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September 11th update: Protests have marked the US anniversary with a quiet day. Some overnight train services may be limited but protests and unrest are quiet right now.

Hong Kong is in the midst of change, as China seeks to gain a stronger political grip on the special administrative region, which puts the SAR in Hong Kong’s official title. Recent government proposals to extend Beijing’s power to Hong Kong have caused outrage amongst locals and outrage has lead to large scale protests around government buildings and an expanding range of the city, including the airport.

Naturally, all of the above has people wondering if it’s safe to visit Hong Kong right now.The short answer: generally yes, it is – but there are things to know.

hong kong peakIf you’re coming for tourism or relaxation purposes, you’ll need to be a bit more aware, and there are some things you may want to avoid – like government buildings – but life is largely back to normal in many areas of Hong Kong.

First, Let’s recap the last few weeks.

Hundreds of flights were cancelled as protests made their way from the city to the airport from August 11th-14th, but things have since dispersed and flights have resumed normal service. Clashes became violent between riot police and protestors and at one point it appeared as if the city was on the brink of increased chaos and Chinese intervention. China has in no uncertain terms stated its opposition to the protests and has clamped down on any businesses which support the peoples right to protest.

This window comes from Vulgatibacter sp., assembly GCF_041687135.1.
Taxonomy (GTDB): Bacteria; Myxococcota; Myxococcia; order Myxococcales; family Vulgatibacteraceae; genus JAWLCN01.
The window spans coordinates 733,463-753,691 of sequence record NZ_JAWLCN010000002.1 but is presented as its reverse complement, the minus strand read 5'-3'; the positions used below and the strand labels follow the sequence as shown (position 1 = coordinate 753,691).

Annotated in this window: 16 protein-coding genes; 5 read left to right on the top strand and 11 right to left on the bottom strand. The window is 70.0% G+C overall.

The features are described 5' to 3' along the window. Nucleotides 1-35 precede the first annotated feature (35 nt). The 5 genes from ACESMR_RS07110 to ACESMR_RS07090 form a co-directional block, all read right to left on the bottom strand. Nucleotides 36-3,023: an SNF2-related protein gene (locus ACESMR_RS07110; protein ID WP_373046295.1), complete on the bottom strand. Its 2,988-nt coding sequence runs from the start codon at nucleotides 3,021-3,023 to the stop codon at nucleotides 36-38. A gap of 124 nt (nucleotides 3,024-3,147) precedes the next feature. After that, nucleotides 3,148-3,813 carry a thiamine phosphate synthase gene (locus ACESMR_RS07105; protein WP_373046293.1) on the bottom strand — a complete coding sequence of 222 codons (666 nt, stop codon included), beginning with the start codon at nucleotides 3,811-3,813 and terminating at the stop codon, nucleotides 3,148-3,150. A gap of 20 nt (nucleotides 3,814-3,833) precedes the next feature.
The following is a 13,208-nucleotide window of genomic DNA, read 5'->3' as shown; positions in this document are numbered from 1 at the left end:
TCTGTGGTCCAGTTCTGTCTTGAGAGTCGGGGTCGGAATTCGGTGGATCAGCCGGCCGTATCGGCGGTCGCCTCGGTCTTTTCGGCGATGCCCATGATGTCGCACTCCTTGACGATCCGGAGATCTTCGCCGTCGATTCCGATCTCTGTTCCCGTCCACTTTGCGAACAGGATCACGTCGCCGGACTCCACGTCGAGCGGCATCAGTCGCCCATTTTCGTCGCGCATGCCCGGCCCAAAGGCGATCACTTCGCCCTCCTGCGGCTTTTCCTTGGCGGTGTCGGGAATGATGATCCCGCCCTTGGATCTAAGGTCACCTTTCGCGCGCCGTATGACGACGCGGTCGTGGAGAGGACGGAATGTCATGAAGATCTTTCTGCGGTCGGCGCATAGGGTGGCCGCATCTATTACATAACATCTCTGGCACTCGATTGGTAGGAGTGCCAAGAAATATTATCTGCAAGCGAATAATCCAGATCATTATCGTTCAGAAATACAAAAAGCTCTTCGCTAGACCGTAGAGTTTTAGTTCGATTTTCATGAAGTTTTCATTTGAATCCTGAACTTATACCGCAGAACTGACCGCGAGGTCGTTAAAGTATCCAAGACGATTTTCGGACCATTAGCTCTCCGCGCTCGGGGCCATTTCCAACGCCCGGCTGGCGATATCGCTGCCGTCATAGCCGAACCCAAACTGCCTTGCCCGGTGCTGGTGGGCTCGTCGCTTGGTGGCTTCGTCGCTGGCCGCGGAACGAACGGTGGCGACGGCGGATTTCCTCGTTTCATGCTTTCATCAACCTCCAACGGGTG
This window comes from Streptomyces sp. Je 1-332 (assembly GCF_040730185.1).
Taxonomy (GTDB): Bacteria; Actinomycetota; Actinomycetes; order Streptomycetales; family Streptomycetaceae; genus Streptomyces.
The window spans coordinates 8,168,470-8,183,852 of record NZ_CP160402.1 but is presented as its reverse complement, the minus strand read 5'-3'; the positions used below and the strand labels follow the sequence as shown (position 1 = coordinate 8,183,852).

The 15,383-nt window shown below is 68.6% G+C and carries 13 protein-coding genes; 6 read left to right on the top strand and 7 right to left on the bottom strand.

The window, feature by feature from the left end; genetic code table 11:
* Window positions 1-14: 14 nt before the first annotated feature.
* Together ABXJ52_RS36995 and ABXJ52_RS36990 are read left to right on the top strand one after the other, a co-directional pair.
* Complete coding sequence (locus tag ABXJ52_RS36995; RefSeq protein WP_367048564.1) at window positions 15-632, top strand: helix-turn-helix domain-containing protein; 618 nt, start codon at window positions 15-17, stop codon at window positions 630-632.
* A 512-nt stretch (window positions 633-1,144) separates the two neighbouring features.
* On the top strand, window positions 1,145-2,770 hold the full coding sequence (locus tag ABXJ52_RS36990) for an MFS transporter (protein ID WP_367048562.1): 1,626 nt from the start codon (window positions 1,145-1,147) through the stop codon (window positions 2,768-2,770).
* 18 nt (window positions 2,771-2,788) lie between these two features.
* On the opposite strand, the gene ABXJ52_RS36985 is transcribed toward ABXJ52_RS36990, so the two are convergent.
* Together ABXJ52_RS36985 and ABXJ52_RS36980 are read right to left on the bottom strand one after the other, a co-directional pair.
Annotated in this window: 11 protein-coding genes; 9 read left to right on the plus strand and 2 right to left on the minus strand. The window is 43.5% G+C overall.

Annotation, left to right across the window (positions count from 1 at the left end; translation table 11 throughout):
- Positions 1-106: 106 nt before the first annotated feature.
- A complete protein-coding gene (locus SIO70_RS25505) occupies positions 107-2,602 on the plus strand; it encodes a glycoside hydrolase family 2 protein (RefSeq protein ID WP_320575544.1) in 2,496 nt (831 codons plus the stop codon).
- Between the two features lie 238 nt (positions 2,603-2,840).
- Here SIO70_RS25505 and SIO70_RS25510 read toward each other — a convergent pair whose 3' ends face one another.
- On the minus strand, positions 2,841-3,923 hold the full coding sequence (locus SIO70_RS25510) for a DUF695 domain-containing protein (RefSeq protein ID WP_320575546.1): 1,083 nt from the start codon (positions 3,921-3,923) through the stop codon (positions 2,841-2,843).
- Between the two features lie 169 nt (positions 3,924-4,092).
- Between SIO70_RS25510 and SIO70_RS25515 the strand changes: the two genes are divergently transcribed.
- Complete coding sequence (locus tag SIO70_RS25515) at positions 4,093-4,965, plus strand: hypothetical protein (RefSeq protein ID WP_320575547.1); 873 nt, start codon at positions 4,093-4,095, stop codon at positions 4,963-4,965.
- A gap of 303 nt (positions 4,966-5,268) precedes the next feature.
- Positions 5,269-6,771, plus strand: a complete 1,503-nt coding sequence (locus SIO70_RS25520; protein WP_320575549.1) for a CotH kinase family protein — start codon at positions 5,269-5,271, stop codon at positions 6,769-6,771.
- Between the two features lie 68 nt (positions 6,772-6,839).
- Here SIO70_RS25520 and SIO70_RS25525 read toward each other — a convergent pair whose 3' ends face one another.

With all that said, there are many parts of the city which are still business as usual entirely, and once again you could potentially visit the city without a clue that there was a large gathering of people near a building somewhere in town, because the rest is unaffected. The August 31st and September 1st protests were predominantly in Admiralty, Causeway Bay, Mongkok and Tsim Sha Tsui, but knock on effects appear to have caused transit delays and links to the airport.

Protests spreading to these popular areas means you could see these pro-democracy, anti Hong Kong extradition protests near popular hotels and shopping areas, but unless you are specifically wearing black and stay away from large groups, you should be absolutely fine. Strikes have been used by protestor groups in recent weeks, so there’s still a chance of transit strikes, though no exist at the time of writing.

Use Twitter to keep an eye out for where any actions are taking place, and if you see a crowd, go the other way. These instance are rare, and isolated but are important to bear in mind, should you find yourself near a crowd. Side note: try to avoid wearing black or white.

The US State Department has issued a “Level 2” travel advisory for Hong Kong, up from standard Level 1. Before that alarms you, a Level 2 warning is the same level as the UK, Spain, Barbados, Italy and many more, and 1 is the lowest of 4 possible ratings.

What about violence? In previous weeks, some protests became physically violent, with flames being thrown at police, and violent responses from police in return. This has once again crept up in recent end of August early September protests outside Chinese Peoples Liberation Army (PLA) buildings, and outside the residence of embattled Hong Kong leader Carrie Lam. There have also been violent clashes in metro stations: Prince Edward, Mongkok and Kowloon Bay.

These crowds are generally isolated and to reiterate, you may be able to visit the city without knowing that they’ve happened – but you also may not.

The heavier HK protests are mostly away from where the majority of tourists and visitors stay, and away from many of the most popular things tourists do in Hong Kong. Keep in mind, tear gas has been deployed on large groups, so stay as far away from any demonstrations as possible. Basically – if you see a crowd, go the other way, or go into a hotel. But again – you may legitimately travel without ever knowing any clashes or protests had happened at all.